What to Build? Part 1

Today we are starting a series! Instead of talking about the stuff that goes on around the park, it is my assignment to cover what goes on inside of it. Regardless of where a stadium may one day be constructed, the design of the stadium will have a real impact on the game.

You can go and read stories from back in the 90’s, you can read them from a few years ago, or you can read them in the past few weeks. Whenever a GM is asked “What do you want to see in a new ballpark?” they will give a similarly worded answer that say, “As long as it plays fair, I am okay with it.”

Hogwash! What is the point of having a home field if you have no advantage? What sport gives you more of a home field advantage than the only one with different playing field dimensions depending on where you are playing?

So, for the first installment, let’s tackle Home Runs.

“All this land is mine for as far as this ball shall travel!”

Who remembers this being shouted on Sportscenter? My personal favorite was the time I heard Craig Kilborn (I think?) say, “And Giambi says, ‘mecca lecca hi mecca hiney ho!’ to that one.”

While Home Runs inspire some irreverent banter on highlight shows, their impact on the game is much bigger than that. There are many angels we can look into here but I am going to focus on two interrelated concepts. Signing free agents and building teams that win games.

First, let’s start with a non A’s related factoid. As Marine Layer once semipredicted- Citi Field hath wrought havoc upon David Wright! Look at the precipitous drop in his slugging percentage… That sucking noise is future millions disappearing from David Wright’s future bank account.

And this brings me to my first point… What do Jason Bay and Adam LaRoche have in common? I’d say agents who understand park effects… except Bay’s let him sign with the Mets. Of course, Bay doesn’t have to worry about his future millions, so much, when he is getting 80 of them now. That’s right people… Randy Johnson came to SF because he believed it was a great place to pitch while two above average hitters decided they wouldn’t listen (in Bay’s case) or would turn down a metric tonne of cash (in LaRoche’s case) rather than to spend a summer in the coldest winter of San Francisco.

Or, more succinctly… Free agent hitters will come to a new Bay Area ballpark if there is a place they can hit home runs and get paid ridiculous amounts of coin. Free Agent pitchers on the other hand…

The next question is, on behalf of those free agent pitchers, “Are these park factors real or are they the result of the team that plays in the stadium?” It sounds dumb, right? Of course some parks are easier to hit in and others are easier to pitch in. Right?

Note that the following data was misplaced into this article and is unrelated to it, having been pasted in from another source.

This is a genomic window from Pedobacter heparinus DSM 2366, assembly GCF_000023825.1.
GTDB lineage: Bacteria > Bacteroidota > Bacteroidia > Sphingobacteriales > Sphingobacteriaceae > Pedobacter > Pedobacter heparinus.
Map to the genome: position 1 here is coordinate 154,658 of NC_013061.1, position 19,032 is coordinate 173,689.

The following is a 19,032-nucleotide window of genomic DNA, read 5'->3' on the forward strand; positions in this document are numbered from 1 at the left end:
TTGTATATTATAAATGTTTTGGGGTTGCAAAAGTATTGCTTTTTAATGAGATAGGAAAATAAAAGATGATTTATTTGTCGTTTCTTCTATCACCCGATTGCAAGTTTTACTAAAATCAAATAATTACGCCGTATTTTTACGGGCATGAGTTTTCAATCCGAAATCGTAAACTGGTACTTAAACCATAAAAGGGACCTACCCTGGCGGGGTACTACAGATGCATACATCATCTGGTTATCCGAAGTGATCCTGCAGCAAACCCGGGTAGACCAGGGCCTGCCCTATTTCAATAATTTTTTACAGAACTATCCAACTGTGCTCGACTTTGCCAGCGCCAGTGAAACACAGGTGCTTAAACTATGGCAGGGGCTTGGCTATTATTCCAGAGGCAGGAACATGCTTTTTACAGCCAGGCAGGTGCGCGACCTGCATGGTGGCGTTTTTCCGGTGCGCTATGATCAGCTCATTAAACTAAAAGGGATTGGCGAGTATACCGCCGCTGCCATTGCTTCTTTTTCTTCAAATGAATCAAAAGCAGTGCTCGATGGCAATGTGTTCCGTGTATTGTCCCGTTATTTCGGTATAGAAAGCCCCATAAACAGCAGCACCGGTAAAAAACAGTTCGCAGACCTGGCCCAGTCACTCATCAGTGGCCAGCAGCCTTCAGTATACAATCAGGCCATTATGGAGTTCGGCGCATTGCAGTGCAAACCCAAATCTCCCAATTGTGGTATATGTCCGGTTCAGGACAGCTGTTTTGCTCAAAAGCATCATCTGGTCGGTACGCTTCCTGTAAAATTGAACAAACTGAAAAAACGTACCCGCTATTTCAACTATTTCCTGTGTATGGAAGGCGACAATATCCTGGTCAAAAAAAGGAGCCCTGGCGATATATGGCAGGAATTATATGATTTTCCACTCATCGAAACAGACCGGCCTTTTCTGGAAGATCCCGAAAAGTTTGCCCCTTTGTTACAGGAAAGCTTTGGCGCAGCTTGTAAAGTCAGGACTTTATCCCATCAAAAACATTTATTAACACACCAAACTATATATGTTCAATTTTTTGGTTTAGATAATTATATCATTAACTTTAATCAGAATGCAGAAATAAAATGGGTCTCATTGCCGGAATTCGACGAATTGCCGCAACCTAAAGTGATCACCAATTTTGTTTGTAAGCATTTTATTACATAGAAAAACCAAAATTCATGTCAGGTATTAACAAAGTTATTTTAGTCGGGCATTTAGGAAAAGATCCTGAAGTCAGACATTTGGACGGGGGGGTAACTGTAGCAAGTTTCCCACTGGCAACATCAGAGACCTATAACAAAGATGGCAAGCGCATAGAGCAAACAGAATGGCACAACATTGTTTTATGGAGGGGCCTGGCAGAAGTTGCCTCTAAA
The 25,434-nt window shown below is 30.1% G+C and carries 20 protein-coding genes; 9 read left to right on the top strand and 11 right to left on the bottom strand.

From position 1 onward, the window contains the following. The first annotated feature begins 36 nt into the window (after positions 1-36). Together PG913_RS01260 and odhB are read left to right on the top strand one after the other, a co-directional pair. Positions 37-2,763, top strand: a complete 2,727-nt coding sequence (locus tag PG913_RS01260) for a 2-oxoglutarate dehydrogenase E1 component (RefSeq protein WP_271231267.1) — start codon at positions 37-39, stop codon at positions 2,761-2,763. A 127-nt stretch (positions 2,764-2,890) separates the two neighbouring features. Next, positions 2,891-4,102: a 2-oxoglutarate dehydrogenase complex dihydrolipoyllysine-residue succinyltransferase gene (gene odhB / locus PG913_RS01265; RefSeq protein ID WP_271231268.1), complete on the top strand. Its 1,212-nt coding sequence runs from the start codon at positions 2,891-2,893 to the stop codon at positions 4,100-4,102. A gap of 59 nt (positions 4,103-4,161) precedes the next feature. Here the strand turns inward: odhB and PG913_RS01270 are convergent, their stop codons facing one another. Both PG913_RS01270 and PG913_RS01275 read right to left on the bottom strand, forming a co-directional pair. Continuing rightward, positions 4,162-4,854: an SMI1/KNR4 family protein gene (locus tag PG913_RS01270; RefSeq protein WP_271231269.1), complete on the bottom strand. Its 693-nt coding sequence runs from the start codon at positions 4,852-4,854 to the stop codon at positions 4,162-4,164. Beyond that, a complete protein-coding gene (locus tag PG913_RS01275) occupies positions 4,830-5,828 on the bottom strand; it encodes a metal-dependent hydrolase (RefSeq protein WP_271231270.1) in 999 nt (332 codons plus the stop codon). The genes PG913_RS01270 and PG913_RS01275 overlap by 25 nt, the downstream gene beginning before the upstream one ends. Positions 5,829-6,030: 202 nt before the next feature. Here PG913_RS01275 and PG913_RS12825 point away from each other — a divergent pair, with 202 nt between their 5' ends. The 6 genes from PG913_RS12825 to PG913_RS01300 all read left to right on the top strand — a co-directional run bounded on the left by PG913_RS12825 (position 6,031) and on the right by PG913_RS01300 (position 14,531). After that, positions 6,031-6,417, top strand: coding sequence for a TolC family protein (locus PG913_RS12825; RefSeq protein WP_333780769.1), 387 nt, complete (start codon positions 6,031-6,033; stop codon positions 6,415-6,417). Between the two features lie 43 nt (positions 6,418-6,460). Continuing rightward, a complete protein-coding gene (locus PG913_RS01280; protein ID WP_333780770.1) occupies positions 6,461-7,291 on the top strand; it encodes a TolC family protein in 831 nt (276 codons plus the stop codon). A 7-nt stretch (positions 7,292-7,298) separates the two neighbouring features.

In the sabermetric community, Park Factors, are used to normalize performance. The argument goes that, since Kevin Kouzmanoff played half his games in Hades for hitters (Petco Park has a PF of .721 for yard balls hit in 2009) than his 720 OPS is actually more like 800. Or, actually, if the park has a PF below 1.000 than it is harder to hit bombs than if it has a number above 1.000. For the record, in 2009, Petco was the worst with .721 while the next closest was Cleveland with a .838. These Park Factor numbers are published for offensive categories including Runs, HR’s, 2B’s, 3B’s, Hits and Walks.

Let’s check out Oakland, using the rate of runs scored as a barometer,  just to prove the point (all park factor numbers from espn.com, barf):

  • 2001- 1.357
  • 2002- .703
  • 2003- .515
  • 2004- 1.012
  • 2005- 1.061
  • 2006- .921
  • 2007- .833
  • 2008- .916
  • 2009- .974

Well… ugh. How the heck did the park move all over the place if the park is what drives the numbers? Or, is it that a team can be built to accentuate a given park’s factors? Or is it both?

When I think of teams built for the park in which they play, off the top of my head, I think of the Colorado Rockies in the mid 90’s. Also known as the Blake Street Bombers. That team always felt like a team that was built on the premise that, if slow pitch softball games are going to be played in the big leagues we might as well build the best slow pitch softball team possible. Or, if our park is suited to home runs, let’s get a bunch of dudes who can swing from their heels. Come to think of it… that isn’t all that different then the A’s in 2001.

But to cut to the chase on this team building thing… If I had a vote I would ask that the stadium be built with a short porch in left field, a plus 400 foot center field and an average right field. Then, I would get right handed sluggers (and borderline sluggers) to come play in my new digs. I would overpay for ground ball pitchers and a good defensive infield. It is a fool proof plan, says I.

While everyone else is chasing the left handed sluggers, like Johnny Damon, and I get the right handed bats all to myself. The pitchers will want to come where they will get run support and the punch and judy middle infielders will want a ring. I feel like a Doctor Evil pinky pose is in order.

What’s the worst that could happen? Like Rafael Furcal would turn down my offer (that is clearly superior to the Dodgers’ offer) or something.

What do you guys think? Do you want to see a Home Run hitter’s paradise?